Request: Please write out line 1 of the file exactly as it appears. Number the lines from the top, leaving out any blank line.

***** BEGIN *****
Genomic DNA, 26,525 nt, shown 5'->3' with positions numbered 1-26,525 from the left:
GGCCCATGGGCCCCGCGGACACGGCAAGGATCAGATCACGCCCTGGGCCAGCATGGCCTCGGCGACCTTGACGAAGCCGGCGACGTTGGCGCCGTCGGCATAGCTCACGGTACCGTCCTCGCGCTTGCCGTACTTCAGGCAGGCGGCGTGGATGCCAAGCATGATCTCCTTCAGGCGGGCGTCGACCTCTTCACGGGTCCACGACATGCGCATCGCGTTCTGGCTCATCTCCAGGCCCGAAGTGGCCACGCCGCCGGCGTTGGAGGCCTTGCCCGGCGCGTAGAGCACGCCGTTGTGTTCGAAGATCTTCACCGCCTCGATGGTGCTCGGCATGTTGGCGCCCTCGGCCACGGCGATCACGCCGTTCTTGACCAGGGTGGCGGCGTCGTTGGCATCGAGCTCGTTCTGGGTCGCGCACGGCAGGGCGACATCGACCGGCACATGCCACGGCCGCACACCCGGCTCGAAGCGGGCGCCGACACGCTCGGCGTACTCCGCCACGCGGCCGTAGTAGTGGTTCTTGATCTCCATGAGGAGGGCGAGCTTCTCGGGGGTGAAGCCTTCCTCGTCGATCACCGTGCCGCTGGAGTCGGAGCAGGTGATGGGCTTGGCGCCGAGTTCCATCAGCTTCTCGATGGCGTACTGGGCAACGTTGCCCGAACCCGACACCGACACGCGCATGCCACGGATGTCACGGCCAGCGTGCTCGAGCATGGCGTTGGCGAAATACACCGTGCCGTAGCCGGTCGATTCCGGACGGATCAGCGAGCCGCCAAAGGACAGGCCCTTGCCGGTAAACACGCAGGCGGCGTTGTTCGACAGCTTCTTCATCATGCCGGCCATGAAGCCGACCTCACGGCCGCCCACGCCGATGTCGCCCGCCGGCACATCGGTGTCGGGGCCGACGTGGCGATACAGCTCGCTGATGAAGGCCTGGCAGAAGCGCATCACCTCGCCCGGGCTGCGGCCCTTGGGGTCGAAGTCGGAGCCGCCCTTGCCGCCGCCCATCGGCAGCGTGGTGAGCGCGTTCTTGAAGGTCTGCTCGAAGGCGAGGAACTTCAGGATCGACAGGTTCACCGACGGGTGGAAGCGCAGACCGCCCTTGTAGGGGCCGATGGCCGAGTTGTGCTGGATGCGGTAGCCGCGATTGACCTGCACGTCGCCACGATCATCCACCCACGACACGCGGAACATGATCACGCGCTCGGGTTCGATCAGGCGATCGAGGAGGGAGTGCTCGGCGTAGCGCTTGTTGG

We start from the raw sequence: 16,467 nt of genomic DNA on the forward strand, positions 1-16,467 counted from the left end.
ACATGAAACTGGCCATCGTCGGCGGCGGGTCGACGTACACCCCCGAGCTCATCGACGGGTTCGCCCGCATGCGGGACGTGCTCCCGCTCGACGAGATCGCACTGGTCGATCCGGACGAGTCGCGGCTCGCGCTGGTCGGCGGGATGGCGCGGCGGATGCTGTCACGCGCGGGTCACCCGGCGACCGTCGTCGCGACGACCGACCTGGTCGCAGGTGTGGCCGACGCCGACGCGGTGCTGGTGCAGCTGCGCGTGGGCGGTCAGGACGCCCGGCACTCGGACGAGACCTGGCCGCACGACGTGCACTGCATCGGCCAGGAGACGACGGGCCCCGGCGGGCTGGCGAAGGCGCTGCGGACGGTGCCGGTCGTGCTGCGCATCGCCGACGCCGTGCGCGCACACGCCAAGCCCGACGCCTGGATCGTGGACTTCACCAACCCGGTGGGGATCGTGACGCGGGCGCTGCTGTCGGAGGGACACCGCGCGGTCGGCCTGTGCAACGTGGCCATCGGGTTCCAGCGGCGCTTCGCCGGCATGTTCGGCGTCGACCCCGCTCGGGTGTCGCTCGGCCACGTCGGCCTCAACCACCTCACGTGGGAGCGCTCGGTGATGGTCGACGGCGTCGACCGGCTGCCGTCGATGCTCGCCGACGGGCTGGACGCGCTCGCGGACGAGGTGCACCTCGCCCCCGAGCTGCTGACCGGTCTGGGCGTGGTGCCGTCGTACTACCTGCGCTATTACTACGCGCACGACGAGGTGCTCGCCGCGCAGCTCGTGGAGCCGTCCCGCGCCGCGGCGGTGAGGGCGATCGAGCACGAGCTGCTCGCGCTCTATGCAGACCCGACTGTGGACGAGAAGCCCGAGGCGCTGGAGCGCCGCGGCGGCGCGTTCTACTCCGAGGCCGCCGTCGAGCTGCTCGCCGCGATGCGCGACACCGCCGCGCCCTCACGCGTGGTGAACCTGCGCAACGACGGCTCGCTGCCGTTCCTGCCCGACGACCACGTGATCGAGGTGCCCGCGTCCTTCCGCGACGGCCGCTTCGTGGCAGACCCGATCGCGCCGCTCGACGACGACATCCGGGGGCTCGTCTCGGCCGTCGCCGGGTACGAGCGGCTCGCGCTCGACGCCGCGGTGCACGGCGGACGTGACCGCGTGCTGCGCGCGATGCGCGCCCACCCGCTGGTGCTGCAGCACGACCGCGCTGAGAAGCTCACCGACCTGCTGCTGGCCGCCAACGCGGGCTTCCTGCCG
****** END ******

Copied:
Genomic DNA, 26,525 nt, shown 5'->3' with positions numbered 1-26,525 from the left: